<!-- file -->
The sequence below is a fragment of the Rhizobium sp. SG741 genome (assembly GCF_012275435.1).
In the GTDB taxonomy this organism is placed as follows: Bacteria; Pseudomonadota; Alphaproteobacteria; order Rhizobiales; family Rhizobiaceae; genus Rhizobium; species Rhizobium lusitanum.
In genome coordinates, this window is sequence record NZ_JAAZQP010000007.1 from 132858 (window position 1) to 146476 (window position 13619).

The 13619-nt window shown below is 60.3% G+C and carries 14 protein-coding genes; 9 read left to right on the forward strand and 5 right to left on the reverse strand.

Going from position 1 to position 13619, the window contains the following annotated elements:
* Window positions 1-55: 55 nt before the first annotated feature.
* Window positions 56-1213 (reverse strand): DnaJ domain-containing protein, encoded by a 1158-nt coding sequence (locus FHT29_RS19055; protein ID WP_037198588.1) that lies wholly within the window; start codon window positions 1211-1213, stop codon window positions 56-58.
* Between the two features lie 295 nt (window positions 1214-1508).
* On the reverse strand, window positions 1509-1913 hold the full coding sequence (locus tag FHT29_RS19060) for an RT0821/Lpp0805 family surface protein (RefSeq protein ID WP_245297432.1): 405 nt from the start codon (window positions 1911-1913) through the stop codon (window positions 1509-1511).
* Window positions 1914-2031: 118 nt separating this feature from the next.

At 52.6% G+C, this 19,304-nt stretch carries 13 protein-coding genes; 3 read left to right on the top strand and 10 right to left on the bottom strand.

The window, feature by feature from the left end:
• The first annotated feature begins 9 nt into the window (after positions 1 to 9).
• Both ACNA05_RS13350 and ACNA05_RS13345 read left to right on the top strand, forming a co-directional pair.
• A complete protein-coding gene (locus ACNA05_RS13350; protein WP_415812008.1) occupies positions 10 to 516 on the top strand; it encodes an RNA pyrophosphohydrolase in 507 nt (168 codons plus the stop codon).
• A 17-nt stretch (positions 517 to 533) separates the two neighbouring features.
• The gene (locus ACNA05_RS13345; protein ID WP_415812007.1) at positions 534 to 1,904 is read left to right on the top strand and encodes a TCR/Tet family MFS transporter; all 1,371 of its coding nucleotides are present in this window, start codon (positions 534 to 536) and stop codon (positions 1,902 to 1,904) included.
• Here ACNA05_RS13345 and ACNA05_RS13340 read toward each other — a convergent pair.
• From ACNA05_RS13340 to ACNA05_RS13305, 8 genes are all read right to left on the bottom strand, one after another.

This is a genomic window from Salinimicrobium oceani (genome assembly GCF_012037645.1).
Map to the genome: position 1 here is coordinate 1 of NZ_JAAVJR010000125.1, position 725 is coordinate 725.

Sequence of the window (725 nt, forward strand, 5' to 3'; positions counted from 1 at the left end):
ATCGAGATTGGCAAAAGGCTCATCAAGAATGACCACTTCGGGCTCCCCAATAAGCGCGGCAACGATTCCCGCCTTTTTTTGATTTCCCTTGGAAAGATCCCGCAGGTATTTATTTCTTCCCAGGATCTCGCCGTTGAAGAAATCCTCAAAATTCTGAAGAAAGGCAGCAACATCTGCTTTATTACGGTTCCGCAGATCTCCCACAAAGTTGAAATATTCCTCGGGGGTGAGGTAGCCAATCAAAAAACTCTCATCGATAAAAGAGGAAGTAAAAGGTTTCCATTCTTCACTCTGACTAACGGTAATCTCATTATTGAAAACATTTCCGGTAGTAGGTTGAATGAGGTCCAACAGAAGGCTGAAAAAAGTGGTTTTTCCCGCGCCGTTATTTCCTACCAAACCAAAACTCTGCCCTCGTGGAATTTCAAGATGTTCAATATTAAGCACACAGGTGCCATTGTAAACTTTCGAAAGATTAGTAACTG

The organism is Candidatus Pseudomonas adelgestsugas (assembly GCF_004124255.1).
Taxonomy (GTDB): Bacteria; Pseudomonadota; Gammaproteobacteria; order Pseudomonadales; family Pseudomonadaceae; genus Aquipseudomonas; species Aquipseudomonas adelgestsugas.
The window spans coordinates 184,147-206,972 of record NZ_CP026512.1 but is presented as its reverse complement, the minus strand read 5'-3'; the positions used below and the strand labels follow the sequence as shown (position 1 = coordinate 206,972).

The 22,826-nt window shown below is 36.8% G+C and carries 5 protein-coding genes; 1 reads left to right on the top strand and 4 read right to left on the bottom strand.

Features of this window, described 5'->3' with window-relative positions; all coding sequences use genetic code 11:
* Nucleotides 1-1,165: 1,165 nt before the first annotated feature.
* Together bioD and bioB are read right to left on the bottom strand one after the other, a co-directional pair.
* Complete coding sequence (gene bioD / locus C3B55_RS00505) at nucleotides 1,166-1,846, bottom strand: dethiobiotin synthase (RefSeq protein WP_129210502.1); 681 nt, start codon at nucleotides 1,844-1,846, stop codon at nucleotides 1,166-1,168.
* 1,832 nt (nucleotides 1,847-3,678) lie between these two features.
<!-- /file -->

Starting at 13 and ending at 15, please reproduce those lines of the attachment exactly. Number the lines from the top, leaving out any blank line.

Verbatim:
• The first annotated feature begins 9 nt into the window (after positions 1 to 9).
• Both ACNA05_RS13350 and ACNA05_RS13345 read left to right on the top strand, forming a co-directional pair.
• A complete protein-coding gene (locus ACNA05_RS13350; protein WP_415812008.1) occupies positions 10 to 516 on the top strand; it encodes an RNA pyrophosphohydrolase in 507 nt (168 codons plus the stop codon).